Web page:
‘Tired of School’ asks:
When can a person quit taking classes and just do their job? The people where I work are constantly taking off for college classes, seminars, and online workshops. Why were they hired if they are still in the learning phase?
PayCheck ChaCha chatters:
They understand something that you’re ignoring: Organizations must get smarter to survive – those that don’t get smarter disappear. Organizational growth happens when the people in the organization grow – and smart organizations encourage and reward continued education. The question isn’t why did your organization hire people who are still taking classes? – it is why did they hire you if you’re no longer interested in learning?
To continue your knowledge growth and prepare for new opportunities, it’s wise to have a recent educational entry on your resumé – recent meaning within the past 12-to-18 months.
Original degrees and certifications need to be updated and validated by current learning achievements. An employer should see regular progress that demonstrates skill development and ambition. Every time you complete an educational activity, send an email to inform your immediate supervisor, department head, and human resources executive of courses or workshops you’ve completed, along with one or two practical applications to your current job for the material you’ve just learned.
If you haven’t added a transcript or continuing education certificate to your personnel folder within the past 24 months, it’s overdue. Opportunity seeks people who are actively growing, not those who count on what they learned in the past. In other words:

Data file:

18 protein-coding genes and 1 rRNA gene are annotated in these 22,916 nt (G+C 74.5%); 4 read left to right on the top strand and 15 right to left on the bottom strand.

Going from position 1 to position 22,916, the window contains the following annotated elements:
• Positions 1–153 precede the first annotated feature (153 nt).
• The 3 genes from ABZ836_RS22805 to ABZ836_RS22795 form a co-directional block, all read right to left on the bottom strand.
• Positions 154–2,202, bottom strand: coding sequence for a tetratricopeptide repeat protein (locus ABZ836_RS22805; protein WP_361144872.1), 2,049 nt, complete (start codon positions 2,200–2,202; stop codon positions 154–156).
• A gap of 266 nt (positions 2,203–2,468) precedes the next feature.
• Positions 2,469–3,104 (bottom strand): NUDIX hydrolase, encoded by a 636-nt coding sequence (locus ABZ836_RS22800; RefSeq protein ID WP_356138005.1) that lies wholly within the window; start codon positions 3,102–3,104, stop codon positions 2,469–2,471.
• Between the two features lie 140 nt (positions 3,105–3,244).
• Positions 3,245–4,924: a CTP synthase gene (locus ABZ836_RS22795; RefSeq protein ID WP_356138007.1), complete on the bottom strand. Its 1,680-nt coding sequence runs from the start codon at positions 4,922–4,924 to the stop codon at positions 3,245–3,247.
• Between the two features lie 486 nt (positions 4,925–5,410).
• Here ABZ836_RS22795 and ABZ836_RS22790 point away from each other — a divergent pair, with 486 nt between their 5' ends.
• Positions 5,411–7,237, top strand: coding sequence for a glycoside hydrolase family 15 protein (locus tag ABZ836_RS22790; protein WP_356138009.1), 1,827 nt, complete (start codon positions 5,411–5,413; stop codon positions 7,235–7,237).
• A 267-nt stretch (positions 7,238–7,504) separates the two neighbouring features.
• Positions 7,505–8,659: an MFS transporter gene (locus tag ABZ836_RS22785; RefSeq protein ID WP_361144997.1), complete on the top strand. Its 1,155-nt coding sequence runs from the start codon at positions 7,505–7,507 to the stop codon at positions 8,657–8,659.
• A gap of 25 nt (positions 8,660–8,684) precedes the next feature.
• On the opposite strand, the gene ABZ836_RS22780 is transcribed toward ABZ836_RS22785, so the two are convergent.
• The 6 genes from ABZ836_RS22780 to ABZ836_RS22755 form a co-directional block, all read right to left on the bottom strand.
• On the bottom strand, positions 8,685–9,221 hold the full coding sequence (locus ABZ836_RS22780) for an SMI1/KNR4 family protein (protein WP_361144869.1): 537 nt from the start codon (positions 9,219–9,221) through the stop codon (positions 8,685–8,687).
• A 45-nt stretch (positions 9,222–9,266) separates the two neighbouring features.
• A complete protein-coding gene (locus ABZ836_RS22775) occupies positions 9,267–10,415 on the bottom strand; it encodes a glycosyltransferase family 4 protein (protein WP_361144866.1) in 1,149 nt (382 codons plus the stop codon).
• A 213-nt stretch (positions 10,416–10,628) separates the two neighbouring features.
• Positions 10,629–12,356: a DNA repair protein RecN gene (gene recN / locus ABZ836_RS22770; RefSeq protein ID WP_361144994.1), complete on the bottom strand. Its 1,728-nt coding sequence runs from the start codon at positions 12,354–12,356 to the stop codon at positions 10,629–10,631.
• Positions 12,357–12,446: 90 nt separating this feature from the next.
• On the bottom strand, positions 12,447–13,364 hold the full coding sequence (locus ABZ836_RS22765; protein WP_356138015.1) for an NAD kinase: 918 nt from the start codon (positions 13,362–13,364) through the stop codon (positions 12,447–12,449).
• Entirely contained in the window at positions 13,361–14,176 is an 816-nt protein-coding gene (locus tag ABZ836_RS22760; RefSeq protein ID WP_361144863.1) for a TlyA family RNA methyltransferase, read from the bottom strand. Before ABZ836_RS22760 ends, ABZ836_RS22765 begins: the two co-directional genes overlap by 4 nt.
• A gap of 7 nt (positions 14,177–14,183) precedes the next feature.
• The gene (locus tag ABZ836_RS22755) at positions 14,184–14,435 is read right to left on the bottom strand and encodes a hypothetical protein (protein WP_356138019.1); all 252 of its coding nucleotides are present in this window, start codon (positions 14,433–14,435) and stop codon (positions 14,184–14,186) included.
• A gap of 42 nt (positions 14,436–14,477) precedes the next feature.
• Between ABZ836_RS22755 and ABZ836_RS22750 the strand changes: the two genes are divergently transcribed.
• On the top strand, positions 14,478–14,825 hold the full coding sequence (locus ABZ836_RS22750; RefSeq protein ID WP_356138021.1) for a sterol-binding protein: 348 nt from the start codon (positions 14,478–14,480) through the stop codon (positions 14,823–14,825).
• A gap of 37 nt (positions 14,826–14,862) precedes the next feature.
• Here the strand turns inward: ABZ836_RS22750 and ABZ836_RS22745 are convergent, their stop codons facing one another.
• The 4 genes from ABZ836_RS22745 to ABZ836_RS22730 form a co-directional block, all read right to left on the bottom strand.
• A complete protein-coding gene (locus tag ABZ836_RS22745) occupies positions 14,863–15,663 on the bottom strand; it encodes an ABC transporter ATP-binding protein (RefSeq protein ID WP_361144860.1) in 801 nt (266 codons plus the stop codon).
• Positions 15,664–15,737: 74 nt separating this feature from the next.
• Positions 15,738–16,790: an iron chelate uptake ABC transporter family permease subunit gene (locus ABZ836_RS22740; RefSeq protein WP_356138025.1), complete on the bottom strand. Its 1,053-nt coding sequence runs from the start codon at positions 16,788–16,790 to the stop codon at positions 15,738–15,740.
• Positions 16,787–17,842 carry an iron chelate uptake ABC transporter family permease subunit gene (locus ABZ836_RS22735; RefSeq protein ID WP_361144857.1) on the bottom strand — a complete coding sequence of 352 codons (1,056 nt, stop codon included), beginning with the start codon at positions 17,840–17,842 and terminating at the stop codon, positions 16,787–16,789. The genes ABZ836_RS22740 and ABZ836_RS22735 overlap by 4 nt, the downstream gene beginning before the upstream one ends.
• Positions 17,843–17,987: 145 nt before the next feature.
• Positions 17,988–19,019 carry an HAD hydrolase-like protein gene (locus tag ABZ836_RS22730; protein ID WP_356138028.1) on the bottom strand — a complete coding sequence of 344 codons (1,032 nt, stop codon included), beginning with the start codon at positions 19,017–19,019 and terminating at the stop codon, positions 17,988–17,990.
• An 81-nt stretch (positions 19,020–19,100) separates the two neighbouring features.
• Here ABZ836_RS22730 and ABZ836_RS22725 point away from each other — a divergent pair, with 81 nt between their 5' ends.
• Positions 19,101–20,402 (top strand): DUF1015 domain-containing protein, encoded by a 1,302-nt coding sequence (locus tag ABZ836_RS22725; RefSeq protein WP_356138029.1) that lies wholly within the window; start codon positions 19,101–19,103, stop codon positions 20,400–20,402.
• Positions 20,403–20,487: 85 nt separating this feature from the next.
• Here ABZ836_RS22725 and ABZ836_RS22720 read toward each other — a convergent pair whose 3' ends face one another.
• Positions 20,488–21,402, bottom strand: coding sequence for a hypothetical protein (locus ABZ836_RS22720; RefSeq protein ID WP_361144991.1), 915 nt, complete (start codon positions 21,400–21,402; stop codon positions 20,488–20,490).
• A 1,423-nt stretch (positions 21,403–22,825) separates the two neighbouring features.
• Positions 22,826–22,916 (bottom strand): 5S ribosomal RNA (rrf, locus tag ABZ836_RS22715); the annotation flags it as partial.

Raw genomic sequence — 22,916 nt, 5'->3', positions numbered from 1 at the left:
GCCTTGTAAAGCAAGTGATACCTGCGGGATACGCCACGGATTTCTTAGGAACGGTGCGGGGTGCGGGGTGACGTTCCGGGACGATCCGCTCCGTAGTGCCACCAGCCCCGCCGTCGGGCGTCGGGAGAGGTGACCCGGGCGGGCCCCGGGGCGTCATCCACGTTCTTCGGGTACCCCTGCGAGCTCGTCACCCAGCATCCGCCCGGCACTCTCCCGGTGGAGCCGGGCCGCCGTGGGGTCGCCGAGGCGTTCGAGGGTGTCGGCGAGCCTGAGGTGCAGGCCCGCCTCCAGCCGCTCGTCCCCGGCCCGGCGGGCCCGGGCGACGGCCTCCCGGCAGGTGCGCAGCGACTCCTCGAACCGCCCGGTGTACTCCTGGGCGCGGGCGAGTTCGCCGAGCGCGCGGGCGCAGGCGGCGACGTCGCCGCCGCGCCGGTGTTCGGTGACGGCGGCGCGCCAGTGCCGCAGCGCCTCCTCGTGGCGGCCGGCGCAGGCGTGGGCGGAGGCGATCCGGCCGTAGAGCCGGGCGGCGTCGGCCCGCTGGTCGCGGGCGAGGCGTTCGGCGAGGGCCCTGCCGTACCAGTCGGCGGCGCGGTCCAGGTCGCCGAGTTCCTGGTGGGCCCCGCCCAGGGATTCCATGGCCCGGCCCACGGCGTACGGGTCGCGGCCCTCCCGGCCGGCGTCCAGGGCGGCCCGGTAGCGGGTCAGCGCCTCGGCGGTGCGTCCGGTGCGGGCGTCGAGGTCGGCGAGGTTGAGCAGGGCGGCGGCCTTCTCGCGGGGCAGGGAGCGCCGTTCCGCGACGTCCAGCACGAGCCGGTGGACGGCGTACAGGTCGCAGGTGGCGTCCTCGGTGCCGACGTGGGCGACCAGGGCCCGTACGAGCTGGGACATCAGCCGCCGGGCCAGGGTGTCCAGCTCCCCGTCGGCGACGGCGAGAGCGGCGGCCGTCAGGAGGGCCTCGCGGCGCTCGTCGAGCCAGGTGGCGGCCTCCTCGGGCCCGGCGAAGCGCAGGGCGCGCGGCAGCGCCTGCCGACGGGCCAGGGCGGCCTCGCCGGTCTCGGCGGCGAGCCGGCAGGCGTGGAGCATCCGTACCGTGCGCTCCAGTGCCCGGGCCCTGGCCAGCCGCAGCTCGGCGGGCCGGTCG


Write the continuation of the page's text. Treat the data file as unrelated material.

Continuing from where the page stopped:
What got you this job won’t move you ahead in this job – or on to the next one.
Expand your knowledge to expand your responsibilities.
If you don’t have a high school or GED diploma on file, go get it. If you haven’t completed a college degree, take classes in that direction. Don’t let the time and effort it would take to finish a degree program deter you – you’re only a single step away from starting a single relevant class. If there are professional certifications to pursue in your field, pursue them. You don’t have to get a diploma or certificate every two years, but you do need to make progress toward them.
Turn Lessons Into Ideas
Class reading and discussions will stimulate you to develop and submit new ideas for improving your job and organization. Keep a concise summary of your improvement proposals and their outcomes to complement your resumé. If your course selections are being guided by a career interest outside of your current employment, be smart enough to find ways you can apply that new knowledge in your present pursuit.
Collect documentation on every program and course you attend – even a program from a 20-minute lunch meeting presentation. Make notes on the key points – especially action items you will take on your job. Keep a file folder of the original documents with your notes and deliver a copy to HR for your employee folder. When you interview for a promotion or new position, have your file of educational achievements and follow-up action plans with you – in case a question gives you a chance to dig out a relevant action plan to demonstrate your preparedness.
When you’ve mastered a discipline and there are no more courses in that field on your horizon, you aren’t finished growing and documenting that growth. Volunteer to share your knowledge at a conference or after-hours workshop where you work. Courses you successfully develop and teach are even bigger reputation builders than courses you’ve attended.
Experience is an important job qualification, but experience coupled with
ongoing educational achievement is a powerful recommendation for advancement!
Email your workplace questions to PayCheckChaCha@AccidentalCareer.com.